Senior leadership teams therefore must also create effective structures and processes, including those that address the team’s culture, trust, and relationships. A team where interpersonal risk is low and high quality interactions serve the team’s agenda must be deliberately created and sustained.
Top teams are particularly tasked with clarity about the company’s priorities and the team’s mandate.
Yet research shows that alignment around priorities are quite low in many senior teams. Good leadership at the helm of a leadership team is no less important than elsewhere in the company. In fact additional high-level skills such as the capacity to recognize dilemmas and ambiguities, and the capacity to seek creative solutions for them, are more in need as the problems grow more complex.
Challenges of the Executive Team
Executive teams run a company and have similar and unique challenges:
- Higher levels influence that penetrate interconnected organizational levels and external stakeholders, which means escalated challenges securing commitments
- Higher levels of visibility increase pressure and risk on team’s decisions
- Must function as the buffer between inside and outside the organization
- Requires responsive and agile skill set for strategic planning and execution
- Dysfunction at the top team has organization-wide ramifications
- Formation of sub-groups and cliques and competition between them that often occur in teams is magnified in organizational dysfunction and silo-forming
- Executive team members need high level skill sets to help their organization to succeed.
The promotion path in many organizations include talented people who nevertheless have not had enough time to develop these skills, including the penchant to be reflective, analyze needs, devise creative solutions, and contribute to the team community. Qualities that contributed to individual success may detract from team success and lead to defensive postures which, at this level of the organization, can be quite costly to the business.
Coaching Governance Boards
Ideally an organization’s board and its leadership play complementary roles including checks and balance.
CEO and Board chair may enjoy open communication and are aligned in their vision and strategic direction, not to mention the steps and metrics required to get there. In reality governance boards may fail to recruit motivated members committed to learning their organization and its challenges to the point of being able to contribute meaningful guidance.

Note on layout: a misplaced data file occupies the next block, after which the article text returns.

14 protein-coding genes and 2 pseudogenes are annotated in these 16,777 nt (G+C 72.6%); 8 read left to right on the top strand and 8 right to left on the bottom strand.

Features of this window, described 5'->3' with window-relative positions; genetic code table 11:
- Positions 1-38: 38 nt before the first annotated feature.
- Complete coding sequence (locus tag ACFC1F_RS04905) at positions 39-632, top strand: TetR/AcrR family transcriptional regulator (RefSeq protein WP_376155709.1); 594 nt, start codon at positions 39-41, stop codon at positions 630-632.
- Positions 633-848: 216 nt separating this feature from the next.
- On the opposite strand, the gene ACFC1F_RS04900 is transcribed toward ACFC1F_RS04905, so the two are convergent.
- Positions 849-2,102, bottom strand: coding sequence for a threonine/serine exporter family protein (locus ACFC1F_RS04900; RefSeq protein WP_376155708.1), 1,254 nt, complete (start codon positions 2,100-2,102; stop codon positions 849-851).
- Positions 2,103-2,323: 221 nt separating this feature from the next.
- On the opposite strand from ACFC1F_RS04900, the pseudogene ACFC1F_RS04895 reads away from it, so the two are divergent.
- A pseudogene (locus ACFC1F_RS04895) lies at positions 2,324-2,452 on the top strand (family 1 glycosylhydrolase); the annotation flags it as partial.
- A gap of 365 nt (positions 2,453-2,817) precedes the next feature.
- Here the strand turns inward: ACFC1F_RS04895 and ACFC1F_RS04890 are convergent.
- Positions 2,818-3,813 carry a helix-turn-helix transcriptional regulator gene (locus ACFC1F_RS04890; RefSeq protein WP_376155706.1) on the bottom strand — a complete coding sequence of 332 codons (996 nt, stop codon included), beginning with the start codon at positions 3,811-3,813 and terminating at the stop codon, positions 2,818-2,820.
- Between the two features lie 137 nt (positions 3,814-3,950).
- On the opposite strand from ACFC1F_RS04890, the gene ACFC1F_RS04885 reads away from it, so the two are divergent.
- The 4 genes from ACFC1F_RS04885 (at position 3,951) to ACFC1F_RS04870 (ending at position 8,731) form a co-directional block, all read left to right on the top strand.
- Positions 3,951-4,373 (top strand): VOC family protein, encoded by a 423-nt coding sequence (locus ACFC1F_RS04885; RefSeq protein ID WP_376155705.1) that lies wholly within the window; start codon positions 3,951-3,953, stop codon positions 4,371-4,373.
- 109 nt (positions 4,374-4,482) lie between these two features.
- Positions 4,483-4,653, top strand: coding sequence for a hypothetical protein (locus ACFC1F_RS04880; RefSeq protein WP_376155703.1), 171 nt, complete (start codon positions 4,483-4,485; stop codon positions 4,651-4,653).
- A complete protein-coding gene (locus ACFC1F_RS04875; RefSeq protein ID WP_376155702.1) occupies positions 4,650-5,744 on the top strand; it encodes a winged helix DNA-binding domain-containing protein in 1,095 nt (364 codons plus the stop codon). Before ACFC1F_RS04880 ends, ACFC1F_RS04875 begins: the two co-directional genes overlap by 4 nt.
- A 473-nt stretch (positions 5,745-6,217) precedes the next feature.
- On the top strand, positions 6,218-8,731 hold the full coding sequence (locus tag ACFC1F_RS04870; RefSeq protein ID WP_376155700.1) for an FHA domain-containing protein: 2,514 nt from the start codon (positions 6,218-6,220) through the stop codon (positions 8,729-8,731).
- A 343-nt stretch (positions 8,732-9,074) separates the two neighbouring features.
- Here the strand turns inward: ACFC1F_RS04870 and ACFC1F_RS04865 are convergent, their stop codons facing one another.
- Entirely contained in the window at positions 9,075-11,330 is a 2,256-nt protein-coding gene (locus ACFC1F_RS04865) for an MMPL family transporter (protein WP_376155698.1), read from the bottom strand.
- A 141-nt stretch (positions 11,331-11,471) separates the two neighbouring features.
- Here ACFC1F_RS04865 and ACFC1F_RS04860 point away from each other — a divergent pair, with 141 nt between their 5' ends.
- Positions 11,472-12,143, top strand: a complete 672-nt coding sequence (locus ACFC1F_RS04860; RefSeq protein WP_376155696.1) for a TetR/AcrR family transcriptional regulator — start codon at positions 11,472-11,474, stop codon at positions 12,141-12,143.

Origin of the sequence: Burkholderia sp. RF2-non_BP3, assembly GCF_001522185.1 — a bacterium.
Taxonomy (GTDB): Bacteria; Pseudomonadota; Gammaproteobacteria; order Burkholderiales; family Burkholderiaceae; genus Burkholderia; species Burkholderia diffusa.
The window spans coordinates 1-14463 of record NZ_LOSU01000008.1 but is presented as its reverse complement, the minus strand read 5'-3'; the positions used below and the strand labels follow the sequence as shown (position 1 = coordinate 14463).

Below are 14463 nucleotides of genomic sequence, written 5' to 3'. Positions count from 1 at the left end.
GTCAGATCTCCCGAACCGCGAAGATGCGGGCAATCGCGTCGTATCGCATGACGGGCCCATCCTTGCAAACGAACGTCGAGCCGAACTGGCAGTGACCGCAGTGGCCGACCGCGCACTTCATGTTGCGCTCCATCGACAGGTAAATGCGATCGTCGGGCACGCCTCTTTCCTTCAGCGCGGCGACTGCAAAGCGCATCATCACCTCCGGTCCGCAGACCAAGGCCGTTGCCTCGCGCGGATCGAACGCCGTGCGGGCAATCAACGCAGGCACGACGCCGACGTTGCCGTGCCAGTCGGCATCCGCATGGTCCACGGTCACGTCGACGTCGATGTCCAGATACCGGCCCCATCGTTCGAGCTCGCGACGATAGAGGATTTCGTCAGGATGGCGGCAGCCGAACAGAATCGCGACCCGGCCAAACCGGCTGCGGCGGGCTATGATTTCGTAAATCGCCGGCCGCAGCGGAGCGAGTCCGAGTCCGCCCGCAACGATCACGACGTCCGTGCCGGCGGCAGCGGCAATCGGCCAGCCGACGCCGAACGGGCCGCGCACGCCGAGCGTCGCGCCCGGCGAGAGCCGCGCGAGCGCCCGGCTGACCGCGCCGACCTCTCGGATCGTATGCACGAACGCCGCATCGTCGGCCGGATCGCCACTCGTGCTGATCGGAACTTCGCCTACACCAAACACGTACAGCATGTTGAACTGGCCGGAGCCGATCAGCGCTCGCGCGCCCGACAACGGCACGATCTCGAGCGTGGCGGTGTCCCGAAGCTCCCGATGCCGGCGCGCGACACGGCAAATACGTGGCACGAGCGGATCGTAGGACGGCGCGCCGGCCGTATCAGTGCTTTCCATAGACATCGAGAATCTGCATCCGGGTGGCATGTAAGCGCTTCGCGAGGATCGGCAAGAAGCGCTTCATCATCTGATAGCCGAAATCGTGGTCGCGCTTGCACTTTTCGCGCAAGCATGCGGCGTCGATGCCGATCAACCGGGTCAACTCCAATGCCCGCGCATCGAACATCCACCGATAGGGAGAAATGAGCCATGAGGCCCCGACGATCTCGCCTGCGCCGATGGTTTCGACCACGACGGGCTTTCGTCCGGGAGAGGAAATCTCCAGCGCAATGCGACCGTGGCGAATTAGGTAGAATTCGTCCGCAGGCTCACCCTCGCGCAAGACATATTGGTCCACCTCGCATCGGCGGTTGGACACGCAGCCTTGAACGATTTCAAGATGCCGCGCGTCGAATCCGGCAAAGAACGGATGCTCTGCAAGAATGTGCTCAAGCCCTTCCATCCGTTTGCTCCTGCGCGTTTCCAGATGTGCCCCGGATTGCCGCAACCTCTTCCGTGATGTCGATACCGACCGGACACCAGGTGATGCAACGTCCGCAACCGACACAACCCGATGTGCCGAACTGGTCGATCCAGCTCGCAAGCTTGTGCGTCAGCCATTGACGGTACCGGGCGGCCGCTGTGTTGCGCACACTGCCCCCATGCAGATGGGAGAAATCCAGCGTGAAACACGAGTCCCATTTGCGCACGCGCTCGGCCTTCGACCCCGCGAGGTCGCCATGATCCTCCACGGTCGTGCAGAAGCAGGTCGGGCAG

The board size may be bloated and board membership viewed as more titular than as a working board.
Under-prepared directors who do not put in the time to understand a company can lose credibility with the company’s leadership, leading to board meetings that are attended for form rather than substance. Instead of transparent communication that add value to both board and leadership, board meetings can be exercises in managing impressions that allow company leaders to work around the board and board directors to feel devalued. In addition, infrequent board meetings may challenge the team leader, or the Chairman of the Board, to create the kind of coherent team that provides valuable governance.
Constructive actions that can be taken by the board to improve its own functioning or the quality of working relationship between the board and company leadership include:
- Assess the board’s effectiveness in the service of defining strategies to best utilize its time and talent
- Support the Board chair to facilitate constructive team building processes, increase quality relationships within board and with leaders, develop trust and open communication
- Encourage and facilitate independent yet constructive working relationship between the Board and company management, particularly between the Board Chair and CEO
- Support succession planning process between Board and management
Teams whose members are globally distributed rely heavily on virtual meetings to perform most of their tasks. They must cross the barriers of time zones, language, and cultural and national differences just to work on the business at hand. Rarely do teams and their organizations believe they have time to attend to the process of operating as a team. However harnessing the positive motivation and energy of group members is more than worth the effort, as every high-functioning team knows. In fact failure to do so yields a negative return and creates cascading, long-term, and costly-to-fix inefficiencies.